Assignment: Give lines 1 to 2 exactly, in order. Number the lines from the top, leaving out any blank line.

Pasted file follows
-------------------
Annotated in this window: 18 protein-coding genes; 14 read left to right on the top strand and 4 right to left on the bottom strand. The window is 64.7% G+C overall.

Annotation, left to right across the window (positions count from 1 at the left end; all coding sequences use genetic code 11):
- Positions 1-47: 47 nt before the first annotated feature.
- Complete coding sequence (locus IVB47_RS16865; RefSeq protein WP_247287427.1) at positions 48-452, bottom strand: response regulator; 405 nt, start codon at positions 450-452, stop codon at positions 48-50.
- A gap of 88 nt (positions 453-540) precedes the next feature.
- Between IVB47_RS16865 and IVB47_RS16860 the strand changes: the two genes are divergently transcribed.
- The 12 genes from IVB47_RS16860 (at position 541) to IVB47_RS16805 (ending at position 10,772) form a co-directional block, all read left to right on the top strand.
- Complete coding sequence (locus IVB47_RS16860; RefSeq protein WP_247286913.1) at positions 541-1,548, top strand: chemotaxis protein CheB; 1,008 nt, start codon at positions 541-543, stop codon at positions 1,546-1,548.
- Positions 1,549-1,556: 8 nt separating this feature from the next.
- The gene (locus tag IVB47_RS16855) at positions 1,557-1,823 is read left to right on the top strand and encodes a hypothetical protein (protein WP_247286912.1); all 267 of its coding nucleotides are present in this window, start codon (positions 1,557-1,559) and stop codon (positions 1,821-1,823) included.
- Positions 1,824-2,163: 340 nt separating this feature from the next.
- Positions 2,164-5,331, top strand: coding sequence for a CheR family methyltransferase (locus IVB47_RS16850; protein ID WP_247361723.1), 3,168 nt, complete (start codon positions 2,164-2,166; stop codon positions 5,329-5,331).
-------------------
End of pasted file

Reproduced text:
Annotated in this window: 18 protein-coding genes; 14 read left to right on the top strand and 4 right to left on the bottom strand. The window is 64.7% G+C overall.

Annotation, left to right across the window (positions count from 1 at the left end; all coding sequences use genetic code 11):